It should be appreciated that the current densities across the short-arc gap of the lamp of the present invention are relatively high and, as compared to prior art pulsed arc lamps of the integral internal reflector type, exceed current densities at the arc gaps of such lamps by an order of magnitude. Thus, a lamp operated according to the present invention at high current densities can be characterized as a flashlamp. One result of such high current densities is to increase the brilliance of the output of the flashlamp of the present invention as compared to conventional low-current pulses arc lamps having internal reflectors. Another even more significant result is to significantly change the spectral characteristics of the output of the flashlamp of the present invention as compared to conventional low-current pulsed arc lamps of the internal reflector type. Whereas low-current pulsed lamps provide essentially the same spectral output as short-arc lamps operated under DC conditions, the flashlamp of the present invention provides spectral outputs which are significantly higher in the blue and ultraviolet spectral range. Such enhanced performance of a flashlamp according to the present invention is shown in FIG. 3 which depicts the relative spectral radiance of a one hundred and fifty watt lamp operated to provide a five microsecond flash at peak current of about six hundred amperes. The lamp was filled to a pressure of about 1.5 atmospheres with an inert gas (xenon).

The horizontal axis of the graph in FIG. 3 is the wavelength of output light measured in nanometers, and the vertical axis shows the relative spectral output at each wavelength. The dashed horizontal line indicates the typical relative spectral output of a low-current pulsed-type short-arc lamp.

Although the present invention has been described in terms of the presently preferred embodiments, it is to be understood that such disclosure is not to be interpreted as limiting. Various alterations and modifications will no doubt become apparent to those skilled in the art after having read the above disclosure. Accordingly, it is intended that the appended claims be interpreted as covering all alterations and modifications as fall within the true spirit and scope of the invention.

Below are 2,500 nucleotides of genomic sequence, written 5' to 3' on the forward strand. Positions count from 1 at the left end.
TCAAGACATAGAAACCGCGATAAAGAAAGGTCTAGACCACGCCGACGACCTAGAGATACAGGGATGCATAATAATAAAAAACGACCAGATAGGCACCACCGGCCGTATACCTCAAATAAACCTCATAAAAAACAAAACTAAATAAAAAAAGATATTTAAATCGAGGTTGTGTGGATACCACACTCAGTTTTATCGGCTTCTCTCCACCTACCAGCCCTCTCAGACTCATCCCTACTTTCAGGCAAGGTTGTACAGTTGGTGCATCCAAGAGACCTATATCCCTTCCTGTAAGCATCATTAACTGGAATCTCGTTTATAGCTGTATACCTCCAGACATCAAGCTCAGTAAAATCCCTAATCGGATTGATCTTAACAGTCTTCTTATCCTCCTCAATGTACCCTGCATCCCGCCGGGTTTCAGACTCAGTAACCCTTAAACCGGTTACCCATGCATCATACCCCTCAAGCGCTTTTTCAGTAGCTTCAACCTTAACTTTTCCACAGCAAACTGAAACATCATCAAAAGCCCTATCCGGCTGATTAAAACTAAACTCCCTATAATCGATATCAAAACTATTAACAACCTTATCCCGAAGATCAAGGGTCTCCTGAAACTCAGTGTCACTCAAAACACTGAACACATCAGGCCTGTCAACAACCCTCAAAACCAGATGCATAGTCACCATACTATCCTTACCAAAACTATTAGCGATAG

Patent Citations
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Referenced by
Citing PatentFiling datePublication dateApplicantTitle
US5879159 *Dec 24, 1996Mar 9, 1999Ion Laser Technology, Inc.Portable high power arc lamp system and applications therefor
US6285131 *May 4, 1999Sep 4, 2001Eg&G Ilc Technology, Inc.Manufacturing improvement for xenon arc lamp
US6316867 *Oct 26, 1999Nov 13, 2001Eg&G Ilc Technology, Inc.Xenon arc lamp
US6806627 *Apr 11, 2002Oct 19, 2004Perkinelmer, Inc.Probe stabilized arc discharge lamp
US7044623 *Nov 21, 2003May 16, 2006Deepsea Power & LightThru-hull light
US7108689Sep 19, 2002Sep 19, 2006Lumenis LtdMethod and apparatus for electromagnetic treatment of the skin, including hair depilation
US7176633Dec 9, 2003Feb 13, 2007Vaconics Lighting, Inc.Arc lamp with an internally mounted filter
US7301262May 19, 2004Nov 27, 2007Vaconics Lighting, Inc.Method and an apparatus for cooling an arc lamp
US7372201Dec 9, 2003May 13, 2008Vaconics Lighting, Inc.Sub-miniature arc lamp
US7679276Dec 1, 2005Mar 16, 2010Perkinelmer Singapore Pte Ltd.Metal body arc lamp
US8242671Feb 4, 2010Aug 14, 2012Excelitas Technologies Singapore Pte, LtdMetal body arc lamp
US8858229Aug 27, 2008Oct 14, 2014Morgan GustavssonVolume emitter
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US20050111222 *Nov 21, 2003May 26, 2005Olsson Mark S.Thru-hull light
US20060175947 *Dec 1, 2005Aug 10, 2006Rudi BlondiaMetal body arc lamp
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Classifications
U.S. Classification315/246, 313/113
International ClassificationH05B41/30
Cooperative ClassificationH05B41/30, H01J61/86
European ClassificationH05B41/30, H01J61/86
Legal Events
DateCodeEventDescription
Dec 16, 1985ASAssignment
Owner name: ILC TECHNOLOGY, INC., 399 JAVA DRIVE, SUNNYVALE, C
Free format text: ASSIGNMENT OF ASSIGNORS INTEREST.;ASSIGNORS:SCHUDA, FELIX;ROBERTS, ROY D.;REEL/FRAME:004496/0719
Effective date: 19851212
Oct 4, 1993FPAYFee payment
Year of fee payment: 4
Sep 3, 1997FPAYFee payment
Year of fee payment: 8
Apr 21, 1998ASAssignment
Owner name: BANKBOSTON, N.A., CONNECTICUT
Free format text: COLLATERAL ASSIGNMENT;ASSIGNOR:ILC TECHNOLOGY, INC.;REEL/FRAME:009097/0438
Effective date: 19980312
Owner name: CREDIT AGRICOLE INDOSUEZ, NEW YORK
Free format text: COLLATERAL ASSIGNMENT;ASSIGNOR:ILC TECHNOLOGY, INC.;REEL/FRAME:009097/0438
Effective date: 19980312
Owner name: EUROPEAN AMERICAN BANK, NEW YORK
Free format text: COLLATERAL ASSIGNMENT;ASSIGNOR:ILC TECHNOLOGY, INC.;REEL/FRAME:009097/0438
Effective date: 19980312
Owner name: IMPERIAL BANK, CALIFORNIA
Free format text: COLLATERAL ASSIGNMENT;ASSIGNOR:ILC TECHNOLOGY, INC.;REEL/FRAME:009097/0438
Effective date: 19980312
Owner name: NATIONAL CITY BANK OF KENTUCKY, KENTUCKY
Free format text: COLLATERAL ASSIGNMENT;ASSIGNOR:ILC TECHNOLOGY, INC.;REEL/FRAME:009097/0438
Effective date: 19980312
Owner name: NATIONSBANK, NATIONAL ASSOCIATION, AS AGENT*, NORT
Free format text: COLLATERAL ASSIGNMENT;ASSIGNOR:ILC TECHNOLOGY, INC.;REEL/FRAME:009097/0438
Effective date: 19980312
Jan 7, 2002FPAYFee payment
Year of fee payment: 12